(17)
+ 1 0

ANALYTICAL SOLUTIONS
In this work, we verify our SUPG formulation against analytical solutions which are available for limited case of
straight vessel. For Model 1, the analytical solution for
(2 + 1)
Substituting Eqn. (17) into Eqn. (16), we obtain
the volumetric flow rate, has been derived in Sochi [10, 12]
ln
2 2 ln
which is given herein as
=
0 + 2
0
(2 + 2)
5 5
12
1 ln
0
ln
0
+ 22 4 ln( ) 5
(2 2 )
(12)
(2 + 1)
= 2 ln( )
0
2 2 ln
2 0
(2 + 2)
(18)
where is the length of vessel whilst
and
are the
12
+
1 ln
0
flow cross sectional area at the inlet and outlet respectively.
4.1 Derivation of Analytical Solution for Model 2
For Model 2, we have derived the analytical solution which derivation is detailed as follows. By inserting Eq. (11) into Eq. (3) and the fact that Q is spatially constant (refer Eq. (2)), the momentum equation can be restated as
(2 + 1)
Now, to obtain a closed form solution for , we then employ the other boundary condition that is at the outlet which can be given as, = at = . This result in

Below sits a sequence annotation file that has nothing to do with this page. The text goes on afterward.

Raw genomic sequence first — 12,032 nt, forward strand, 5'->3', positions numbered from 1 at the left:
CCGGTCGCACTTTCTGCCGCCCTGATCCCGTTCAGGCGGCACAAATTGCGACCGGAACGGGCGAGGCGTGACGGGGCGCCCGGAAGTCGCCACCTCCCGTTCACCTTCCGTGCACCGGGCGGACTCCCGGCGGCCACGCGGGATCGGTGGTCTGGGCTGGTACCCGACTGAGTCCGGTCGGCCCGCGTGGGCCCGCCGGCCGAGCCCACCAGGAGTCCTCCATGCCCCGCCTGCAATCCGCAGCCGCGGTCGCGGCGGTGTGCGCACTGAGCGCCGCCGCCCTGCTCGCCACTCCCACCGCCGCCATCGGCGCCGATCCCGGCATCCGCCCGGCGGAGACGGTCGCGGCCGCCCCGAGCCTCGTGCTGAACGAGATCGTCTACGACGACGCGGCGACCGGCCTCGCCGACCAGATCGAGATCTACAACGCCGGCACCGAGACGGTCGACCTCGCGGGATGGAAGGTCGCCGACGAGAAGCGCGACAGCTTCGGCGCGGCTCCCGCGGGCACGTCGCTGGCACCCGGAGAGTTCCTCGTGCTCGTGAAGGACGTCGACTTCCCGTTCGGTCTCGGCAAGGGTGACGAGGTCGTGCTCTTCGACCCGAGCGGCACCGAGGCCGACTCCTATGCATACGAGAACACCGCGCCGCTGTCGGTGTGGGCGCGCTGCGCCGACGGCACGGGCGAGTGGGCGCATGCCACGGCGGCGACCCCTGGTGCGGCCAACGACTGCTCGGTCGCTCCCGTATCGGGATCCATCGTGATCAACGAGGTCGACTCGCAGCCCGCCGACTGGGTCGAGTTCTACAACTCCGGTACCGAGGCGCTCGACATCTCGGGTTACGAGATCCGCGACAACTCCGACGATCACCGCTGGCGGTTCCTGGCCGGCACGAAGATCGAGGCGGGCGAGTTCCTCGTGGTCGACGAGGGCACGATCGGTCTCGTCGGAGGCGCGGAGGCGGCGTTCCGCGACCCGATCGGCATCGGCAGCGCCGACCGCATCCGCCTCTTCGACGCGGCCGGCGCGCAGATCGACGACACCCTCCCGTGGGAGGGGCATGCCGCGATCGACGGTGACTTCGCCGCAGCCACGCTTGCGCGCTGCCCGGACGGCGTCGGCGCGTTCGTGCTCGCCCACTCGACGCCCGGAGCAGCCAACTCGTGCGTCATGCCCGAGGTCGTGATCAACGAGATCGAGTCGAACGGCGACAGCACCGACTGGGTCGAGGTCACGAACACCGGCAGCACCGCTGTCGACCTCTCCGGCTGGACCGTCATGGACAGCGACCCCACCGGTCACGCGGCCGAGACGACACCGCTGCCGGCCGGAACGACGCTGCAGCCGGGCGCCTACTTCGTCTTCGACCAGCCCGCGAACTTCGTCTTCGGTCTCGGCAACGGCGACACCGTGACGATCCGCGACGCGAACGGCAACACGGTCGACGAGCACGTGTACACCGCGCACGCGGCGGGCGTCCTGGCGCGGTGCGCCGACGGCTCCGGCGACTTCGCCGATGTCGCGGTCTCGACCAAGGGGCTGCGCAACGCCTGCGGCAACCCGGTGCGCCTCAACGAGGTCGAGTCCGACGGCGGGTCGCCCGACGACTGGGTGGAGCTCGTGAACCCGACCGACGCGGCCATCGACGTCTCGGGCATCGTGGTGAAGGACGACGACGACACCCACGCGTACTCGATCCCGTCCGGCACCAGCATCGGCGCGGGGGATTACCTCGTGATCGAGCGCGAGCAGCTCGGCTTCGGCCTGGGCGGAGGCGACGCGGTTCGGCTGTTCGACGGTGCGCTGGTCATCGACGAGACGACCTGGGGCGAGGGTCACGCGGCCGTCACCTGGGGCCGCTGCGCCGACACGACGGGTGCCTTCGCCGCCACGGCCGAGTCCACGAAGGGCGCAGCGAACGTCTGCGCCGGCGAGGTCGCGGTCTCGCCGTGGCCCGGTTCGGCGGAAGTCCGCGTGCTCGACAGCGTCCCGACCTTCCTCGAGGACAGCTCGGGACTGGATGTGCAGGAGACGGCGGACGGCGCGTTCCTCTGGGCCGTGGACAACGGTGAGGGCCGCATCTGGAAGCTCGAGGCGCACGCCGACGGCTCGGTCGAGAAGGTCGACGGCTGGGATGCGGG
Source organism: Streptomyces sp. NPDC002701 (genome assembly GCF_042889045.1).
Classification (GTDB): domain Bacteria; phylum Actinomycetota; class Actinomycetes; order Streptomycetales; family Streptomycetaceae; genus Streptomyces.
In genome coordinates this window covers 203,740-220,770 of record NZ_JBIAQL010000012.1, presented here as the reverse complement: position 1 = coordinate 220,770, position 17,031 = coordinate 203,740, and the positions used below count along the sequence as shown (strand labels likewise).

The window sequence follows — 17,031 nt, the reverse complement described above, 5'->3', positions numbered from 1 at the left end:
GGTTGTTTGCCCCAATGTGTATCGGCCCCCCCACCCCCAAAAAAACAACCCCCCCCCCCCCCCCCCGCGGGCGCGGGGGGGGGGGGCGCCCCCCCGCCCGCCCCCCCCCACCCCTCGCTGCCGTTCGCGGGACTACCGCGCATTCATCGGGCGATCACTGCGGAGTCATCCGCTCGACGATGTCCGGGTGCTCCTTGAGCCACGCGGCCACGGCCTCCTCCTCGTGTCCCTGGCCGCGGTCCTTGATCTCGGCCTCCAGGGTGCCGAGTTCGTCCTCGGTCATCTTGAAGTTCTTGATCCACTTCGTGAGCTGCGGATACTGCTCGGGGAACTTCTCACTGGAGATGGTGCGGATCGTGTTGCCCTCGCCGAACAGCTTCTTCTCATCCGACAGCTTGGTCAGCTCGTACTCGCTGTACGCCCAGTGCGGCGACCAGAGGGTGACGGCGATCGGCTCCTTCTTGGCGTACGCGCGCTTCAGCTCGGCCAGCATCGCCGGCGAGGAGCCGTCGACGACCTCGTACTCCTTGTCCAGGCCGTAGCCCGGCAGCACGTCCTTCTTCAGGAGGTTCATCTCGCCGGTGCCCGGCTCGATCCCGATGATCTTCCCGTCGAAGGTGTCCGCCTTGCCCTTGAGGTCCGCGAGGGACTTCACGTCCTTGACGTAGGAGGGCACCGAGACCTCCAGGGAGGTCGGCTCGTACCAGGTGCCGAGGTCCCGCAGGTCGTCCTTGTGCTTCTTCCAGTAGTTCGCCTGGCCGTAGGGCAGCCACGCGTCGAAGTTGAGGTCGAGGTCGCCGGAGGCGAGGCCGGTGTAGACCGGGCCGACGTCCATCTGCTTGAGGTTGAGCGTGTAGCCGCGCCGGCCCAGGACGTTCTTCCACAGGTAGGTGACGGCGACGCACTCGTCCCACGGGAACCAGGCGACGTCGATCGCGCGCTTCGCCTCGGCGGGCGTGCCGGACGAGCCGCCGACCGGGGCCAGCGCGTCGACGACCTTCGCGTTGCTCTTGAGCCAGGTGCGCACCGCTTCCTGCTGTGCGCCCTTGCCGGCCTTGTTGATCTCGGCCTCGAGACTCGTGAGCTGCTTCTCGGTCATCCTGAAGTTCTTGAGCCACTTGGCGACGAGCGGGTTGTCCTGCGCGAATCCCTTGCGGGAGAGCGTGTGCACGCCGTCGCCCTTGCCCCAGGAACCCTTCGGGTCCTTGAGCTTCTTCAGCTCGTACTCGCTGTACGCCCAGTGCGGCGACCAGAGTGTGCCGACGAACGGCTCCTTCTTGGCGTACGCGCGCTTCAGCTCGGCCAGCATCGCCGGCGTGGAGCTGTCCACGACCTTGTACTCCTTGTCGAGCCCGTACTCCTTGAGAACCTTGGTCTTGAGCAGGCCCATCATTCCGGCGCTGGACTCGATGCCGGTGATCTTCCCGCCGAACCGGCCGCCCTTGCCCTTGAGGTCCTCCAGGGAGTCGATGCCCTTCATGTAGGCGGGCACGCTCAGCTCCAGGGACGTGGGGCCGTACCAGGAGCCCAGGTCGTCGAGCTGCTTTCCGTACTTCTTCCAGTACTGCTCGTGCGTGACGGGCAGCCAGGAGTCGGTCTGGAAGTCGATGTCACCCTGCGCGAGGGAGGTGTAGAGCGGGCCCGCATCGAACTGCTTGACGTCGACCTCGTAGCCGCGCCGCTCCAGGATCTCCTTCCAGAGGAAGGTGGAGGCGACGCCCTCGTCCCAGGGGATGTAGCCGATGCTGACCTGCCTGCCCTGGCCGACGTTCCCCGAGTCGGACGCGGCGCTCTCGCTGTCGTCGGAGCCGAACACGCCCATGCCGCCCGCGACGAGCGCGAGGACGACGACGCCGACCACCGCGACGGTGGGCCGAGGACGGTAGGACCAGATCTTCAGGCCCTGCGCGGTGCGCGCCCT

2
(
+ 1
1 ln
0 2
2 ln
0 )
(1 + 1)
+ = 0
(1 + 2)
(13)
= ( ln + ln )
Eqn. (19) can be rearranged to yield a quadratic polynomial in
0
0
2 2 ln
Q, given as
2
1
+ (
2
(2 + 2)
0
( ln
0
+ ln
0
) +
2
2
ln
0
22 2 ln 0
( (2+2)
2 2 ln 0
+ 2
(2+2)
(20)
+ 2
(19)
(2 + 2)
ln
2 1 0
12 1 ln 0
2 1 ln 0
1 + ) = 0
1
(2+1)
(2+1)
(2 + 1)
12
+
1 ln
0
)
(2 + 1)
We can solve Eqn. (20) for the roots of by applying the quadratic formula, thus obtain
Â± 2 4 ( ln + ln ) ( 2 [2 (( )2 2 ( )2 ) ] + 1 [2 (( 1 2 )1 ) ])
0
0
(2 + 2)
0
0
(2 + 1)
0 )
( 0
=
2 ( ln + ln )
0
0
(21)